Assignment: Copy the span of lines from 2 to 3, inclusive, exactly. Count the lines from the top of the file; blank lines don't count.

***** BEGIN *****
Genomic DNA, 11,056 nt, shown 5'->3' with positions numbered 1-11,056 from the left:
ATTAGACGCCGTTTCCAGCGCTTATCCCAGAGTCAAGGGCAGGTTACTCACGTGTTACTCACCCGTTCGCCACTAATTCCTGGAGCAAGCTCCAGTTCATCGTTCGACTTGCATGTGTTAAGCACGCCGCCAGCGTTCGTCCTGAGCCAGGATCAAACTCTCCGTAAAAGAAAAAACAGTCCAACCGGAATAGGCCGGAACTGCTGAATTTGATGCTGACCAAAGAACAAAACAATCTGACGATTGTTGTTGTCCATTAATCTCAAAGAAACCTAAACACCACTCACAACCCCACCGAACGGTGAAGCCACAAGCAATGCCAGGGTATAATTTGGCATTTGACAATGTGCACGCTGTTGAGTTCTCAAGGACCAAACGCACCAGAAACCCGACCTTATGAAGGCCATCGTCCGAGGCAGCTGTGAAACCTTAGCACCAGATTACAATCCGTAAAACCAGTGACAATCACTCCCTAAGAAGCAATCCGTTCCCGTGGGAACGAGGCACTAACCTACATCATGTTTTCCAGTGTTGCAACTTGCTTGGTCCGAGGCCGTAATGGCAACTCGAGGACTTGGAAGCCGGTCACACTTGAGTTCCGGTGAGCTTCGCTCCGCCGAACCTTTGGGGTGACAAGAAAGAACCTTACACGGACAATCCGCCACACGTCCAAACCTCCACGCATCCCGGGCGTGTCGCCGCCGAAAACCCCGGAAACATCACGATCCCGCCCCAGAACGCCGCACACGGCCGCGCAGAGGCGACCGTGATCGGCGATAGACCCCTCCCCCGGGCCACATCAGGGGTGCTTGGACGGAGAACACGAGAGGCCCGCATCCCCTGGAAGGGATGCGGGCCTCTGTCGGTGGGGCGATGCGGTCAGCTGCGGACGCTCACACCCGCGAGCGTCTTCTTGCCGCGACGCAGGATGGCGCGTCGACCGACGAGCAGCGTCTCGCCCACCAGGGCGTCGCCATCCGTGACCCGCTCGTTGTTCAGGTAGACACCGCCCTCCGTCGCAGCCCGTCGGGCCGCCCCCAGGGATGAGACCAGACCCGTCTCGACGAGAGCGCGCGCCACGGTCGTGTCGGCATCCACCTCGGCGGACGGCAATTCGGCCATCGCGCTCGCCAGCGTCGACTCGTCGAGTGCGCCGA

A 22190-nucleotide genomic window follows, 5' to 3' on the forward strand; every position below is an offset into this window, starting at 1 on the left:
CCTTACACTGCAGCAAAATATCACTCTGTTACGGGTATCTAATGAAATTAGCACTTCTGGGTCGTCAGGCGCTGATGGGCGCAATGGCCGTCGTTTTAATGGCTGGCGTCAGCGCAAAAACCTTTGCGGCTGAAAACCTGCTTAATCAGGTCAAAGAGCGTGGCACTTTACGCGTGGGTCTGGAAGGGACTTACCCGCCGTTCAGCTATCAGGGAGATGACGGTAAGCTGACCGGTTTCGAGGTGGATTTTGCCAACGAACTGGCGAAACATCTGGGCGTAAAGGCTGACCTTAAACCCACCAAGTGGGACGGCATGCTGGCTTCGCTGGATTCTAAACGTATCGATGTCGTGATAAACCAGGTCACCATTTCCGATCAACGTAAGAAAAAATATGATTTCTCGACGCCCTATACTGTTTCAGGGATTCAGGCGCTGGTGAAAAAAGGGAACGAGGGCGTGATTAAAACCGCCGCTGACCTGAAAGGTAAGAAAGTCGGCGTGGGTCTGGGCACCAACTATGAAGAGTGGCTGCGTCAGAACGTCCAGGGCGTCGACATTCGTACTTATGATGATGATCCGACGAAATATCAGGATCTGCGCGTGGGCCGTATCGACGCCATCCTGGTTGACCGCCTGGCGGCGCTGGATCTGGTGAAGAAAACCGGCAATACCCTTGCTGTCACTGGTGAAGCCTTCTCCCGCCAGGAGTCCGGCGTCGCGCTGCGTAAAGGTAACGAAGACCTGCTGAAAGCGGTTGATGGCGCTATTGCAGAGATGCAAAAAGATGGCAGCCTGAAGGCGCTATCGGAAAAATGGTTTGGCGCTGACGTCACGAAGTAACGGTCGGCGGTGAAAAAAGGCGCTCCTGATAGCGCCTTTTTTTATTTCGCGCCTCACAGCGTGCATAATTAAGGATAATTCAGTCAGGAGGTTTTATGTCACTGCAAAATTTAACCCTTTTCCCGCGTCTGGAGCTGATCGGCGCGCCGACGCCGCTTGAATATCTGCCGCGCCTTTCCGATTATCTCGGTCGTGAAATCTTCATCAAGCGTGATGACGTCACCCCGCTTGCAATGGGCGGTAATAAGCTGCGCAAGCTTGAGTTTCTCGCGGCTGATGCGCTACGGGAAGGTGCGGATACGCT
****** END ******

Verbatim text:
ATTAGACGCCGTTTCCAGCGCTTATCCCAGAGTCAAGGGCAGGTTACTCACGTGTTACTCACCCGTTCGCCACTAATTCCTGGAGCAAGCTCCAGTTCATCGTTCGACTTGCATGTGTTAAGCACGCCGCCAGCGTTCGTCCTGAGCCAGGATCAAACTCTCCGTAAAAGAAAAAACAGTCCAACCGGAATAGGCCGGAACTGCTGAATTTGATGCTGACCAAAGAACAAAACAATCTGACGATTGTTGTTGTCCATTAATCTCAAAGAAACCTAAACACCACTCACAACCCCACCGAACGGTGAAGCCACAAGCAATGCCAGGGTATAATTTGGCATTTGACAATGTGCACGCTGTTGAGTTCTCAAGGACCAAACGCACCAGAAACCCGACCTTATGAAGGCCATCGTCCGAGGCAGCTGTGAAACCTTAGCACCAGATTACAATCCGTAAAACCAGTGACAATCACTCCCTAAGAAGCAATCCGTTCCCGTGGGAACGAGGCACTAACCTACATCATGTTTTCCAGTGTTGCAACTTGCTTGGTCCGAGGCCGTAATGGCAACTCGAGGACTTGGAAGCCGGTCACACTTGAGTTCCGGTGAGCTTCGCTCCGCCGAACCTTTGGGGTGACAAGAAAGAACCTTACACGGACAATCCGCCACACGTCCAAACCTCCACGCATCCCGGGCGTGTCGCCGCCGAAAACCCCGGAAACATCACGATCCCGCCCCAGAACGCCGCACACGGCCGCGCAGAGGCGACCGTGATCGGCGATAGACCCCTCCCCCGGGCCACATCAGGGGTGCTTGGACGGAGAACACGAGAGGCCCGCATCCCCTGGAAGGGATGCGGGCCTCTGTCGGTGGGGCGATGCGGTCAGCTGCGGACGCTCACACCCGCGAGCGTCTTCTTGCCGCGACGCAGGATGGCGCGTCGACCGACGAGCAGCGTCTCGCCCACCAGGGCGTCGCCATCCGTGACCCGCTCGTTGTTCAGGTAGACACCGCCCTCCGTCGCAGCCCGTCGGGCCGCCCCCAGGGATGAGACCAGACCCGTCTCGACGAGAGCGCGCGCCACGGTCGTGTCGGCATCCACCTCGGCGGACGGCAATTCGGCCATCGCGCTCGCCAGCGTCGACTCGTCGAGTGCGCCGA

A 22190-nucleotide genomic window follows, 5' to 3' on the forward strand; every position below is an offset into this window, starting at 1 on the left: